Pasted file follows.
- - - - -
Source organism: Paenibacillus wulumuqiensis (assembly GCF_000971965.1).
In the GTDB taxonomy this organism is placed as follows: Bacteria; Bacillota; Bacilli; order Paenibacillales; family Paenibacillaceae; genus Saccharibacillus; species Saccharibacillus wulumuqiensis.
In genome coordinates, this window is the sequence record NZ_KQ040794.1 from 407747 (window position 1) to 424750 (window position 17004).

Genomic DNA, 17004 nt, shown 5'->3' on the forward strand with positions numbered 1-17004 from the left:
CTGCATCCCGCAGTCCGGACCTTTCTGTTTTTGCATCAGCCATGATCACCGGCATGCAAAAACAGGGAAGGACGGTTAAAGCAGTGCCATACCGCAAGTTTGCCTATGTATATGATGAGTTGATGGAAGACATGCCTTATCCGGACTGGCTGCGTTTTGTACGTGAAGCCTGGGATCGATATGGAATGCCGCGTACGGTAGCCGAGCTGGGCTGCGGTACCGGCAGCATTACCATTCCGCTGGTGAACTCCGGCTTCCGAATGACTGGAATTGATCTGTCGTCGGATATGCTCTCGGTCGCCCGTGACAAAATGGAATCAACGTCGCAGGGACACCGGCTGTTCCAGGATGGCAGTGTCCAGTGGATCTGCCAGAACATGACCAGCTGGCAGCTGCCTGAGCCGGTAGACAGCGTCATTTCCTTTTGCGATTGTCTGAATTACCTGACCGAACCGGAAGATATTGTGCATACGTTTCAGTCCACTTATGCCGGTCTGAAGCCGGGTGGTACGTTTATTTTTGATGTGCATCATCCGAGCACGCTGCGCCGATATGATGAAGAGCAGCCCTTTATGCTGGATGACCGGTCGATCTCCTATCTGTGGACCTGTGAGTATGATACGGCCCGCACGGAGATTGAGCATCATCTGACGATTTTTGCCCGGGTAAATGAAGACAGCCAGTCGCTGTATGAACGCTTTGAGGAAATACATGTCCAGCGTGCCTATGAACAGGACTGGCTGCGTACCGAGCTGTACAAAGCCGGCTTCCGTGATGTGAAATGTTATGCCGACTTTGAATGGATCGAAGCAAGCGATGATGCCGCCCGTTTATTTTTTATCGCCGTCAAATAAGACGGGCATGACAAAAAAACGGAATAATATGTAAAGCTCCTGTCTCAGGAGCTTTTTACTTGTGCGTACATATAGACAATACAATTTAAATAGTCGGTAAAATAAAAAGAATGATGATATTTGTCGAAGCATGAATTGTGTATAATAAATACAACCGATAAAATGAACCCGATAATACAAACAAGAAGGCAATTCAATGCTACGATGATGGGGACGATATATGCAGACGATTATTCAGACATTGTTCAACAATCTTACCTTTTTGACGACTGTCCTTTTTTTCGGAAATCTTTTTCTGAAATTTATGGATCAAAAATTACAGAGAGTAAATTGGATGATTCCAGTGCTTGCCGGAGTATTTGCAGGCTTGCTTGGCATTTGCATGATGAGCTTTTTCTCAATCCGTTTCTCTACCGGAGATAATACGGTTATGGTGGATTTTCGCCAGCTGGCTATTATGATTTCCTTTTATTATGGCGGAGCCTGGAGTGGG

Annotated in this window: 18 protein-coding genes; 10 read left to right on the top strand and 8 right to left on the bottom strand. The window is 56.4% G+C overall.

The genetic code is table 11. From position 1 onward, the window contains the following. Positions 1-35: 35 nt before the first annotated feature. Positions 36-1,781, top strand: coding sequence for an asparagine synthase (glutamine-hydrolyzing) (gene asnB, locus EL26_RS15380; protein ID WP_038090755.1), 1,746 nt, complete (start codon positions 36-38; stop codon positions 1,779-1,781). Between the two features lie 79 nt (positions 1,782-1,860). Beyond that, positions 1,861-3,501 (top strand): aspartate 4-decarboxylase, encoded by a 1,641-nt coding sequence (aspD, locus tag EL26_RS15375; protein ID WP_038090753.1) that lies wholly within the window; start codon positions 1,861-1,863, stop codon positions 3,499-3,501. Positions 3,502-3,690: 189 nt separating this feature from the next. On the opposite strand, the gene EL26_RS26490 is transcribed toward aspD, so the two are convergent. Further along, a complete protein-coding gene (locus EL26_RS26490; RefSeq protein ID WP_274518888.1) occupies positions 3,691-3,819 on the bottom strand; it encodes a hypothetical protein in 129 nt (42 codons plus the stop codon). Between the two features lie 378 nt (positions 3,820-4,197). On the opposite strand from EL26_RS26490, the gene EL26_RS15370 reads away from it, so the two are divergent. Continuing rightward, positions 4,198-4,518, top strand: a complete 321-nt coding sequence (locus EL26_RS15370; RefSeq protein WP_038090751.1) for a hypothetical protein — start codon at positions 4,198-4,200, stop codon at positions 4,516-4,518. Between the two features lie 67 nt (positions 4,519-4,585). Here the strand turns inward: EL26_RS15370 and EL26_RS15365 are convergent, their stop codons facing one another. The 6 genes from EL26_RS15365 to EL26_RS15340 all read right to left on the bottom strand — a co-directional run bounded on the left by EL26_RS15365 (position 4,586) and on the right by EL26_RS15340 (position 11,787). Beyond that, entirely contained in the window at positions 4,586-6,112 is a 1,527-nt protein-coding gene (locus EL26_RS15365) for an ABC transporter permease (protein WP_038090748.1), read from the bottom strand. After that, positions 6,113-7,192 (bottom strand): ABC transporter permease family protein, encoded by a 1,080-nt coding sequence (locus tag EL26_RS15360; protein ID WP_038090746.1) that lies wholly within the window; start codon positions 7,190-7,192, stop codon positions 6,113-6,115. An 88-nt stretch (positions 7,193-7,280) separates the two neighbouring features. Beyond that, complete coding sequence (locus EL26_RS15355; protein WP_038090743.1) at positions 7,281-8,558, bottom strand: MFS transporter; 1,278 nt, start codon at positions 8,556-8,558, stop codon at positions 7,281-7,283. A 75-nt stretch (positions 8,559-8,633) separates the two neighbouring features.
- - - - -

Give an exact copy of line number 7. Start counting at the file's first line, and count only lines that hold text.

The genetic code is table 11. From position 1 onward, the window contains the following. Positions 1-35: 35 nt before the first annotated feature. Positions 36-1,781, top strand: coding sequence for an asparagine synthase (glutamine-hydrolyzing) (gene asnB, locus EL26_RS15380; protein ID WP_038090755.1), 1,746 nt, complete (start codon positions 36-38; stop codon positions 1,779-1,781). Between the two features lie 79 nt (positions 1,782-1,860). Beyond that, positions 1,861-3,501 (top strand): aspartate 4-decarboxylase, encoded by a 1,641-nt coding sequence (aspD, locus tag EL26_RS15375; protein ID WP_038090753.1) that lies wholly within the window; start codon positions 1,861-1,863, stop codon positions 3,499-3,501. Positions 3,502-3,690: 189 nt separating this feature from the next. On the opposite strand, the gene EL26_RS26490 is transcribed toward aspD, so the two are convergent. Further along, a complete protein-coding gene (locus EL26_RS26490; RefSeq protein ID WP_274518888.1) occupies positions 3,691-3,819 on the bottom strand; it encodes a hypothetical protein in 129 nt (42 codons plus the stop codon). Between the two features lie 378 nt (positions 3,820-4,197). On the opposite strand from EL26_RS26490, the gene EL26_RS15370 reads away from it, so the two are divergent. Continuing rightward, positions 4,198-4,518, top strand: a complete 321-nt coding sequence (locus EL26_RS15370; RefSeq protein WP_038090751.1) for a hypothetical protein — start codon at positions 4,198-4,200, stop codon at positions 4,516-4,518. Between the two features lie 67 nt (positions 4,519-4,585). Here the strand turns inward: EL26_RS15370 and EL26_RS15365 are convergent, their stop codons facing one another. The 6 genes from EL26_RS15365 to EL26_RS15340 all read right to left on the bottom strand — a co-directional run bounded on the left by EL26_RS15365 (position 4,586) and on the right by EL26_RS15340 (position 11,787). Beyond that, entirely contained in the window at positions 4,586-6,112 is a 1,527-nt protein-coding gene (locus EL26_RS15365) for an ABC transporter permease (protein WP_038090748.1), read from the bottom strand. After that, positions 6,113-7,192 (bottom strand): ABC transporter permease family protein, encoded by a 1,080-nt coding sequence (locus tag EL26_RS15360; protein ID WP_038090746.1) that lies wholly within the window; start codon positions 7,190-7,192, stop codon positions 6,113-6,115. An 88-nt stretch (positions 7,193-7,280) separates the two neighbouring features. Beyond that, complete coding sequence (locus EL26_RS15355; protein WP_038090743.1) at positions 7,281-8,558, bottom strand: MFS transporter; 1,278 nt, start codon at positions 8,556-8,558, stop codon at positions 7,281-7,283. A 75-nt stretch (positions 8,559-8,633) separates the two neighbouring features.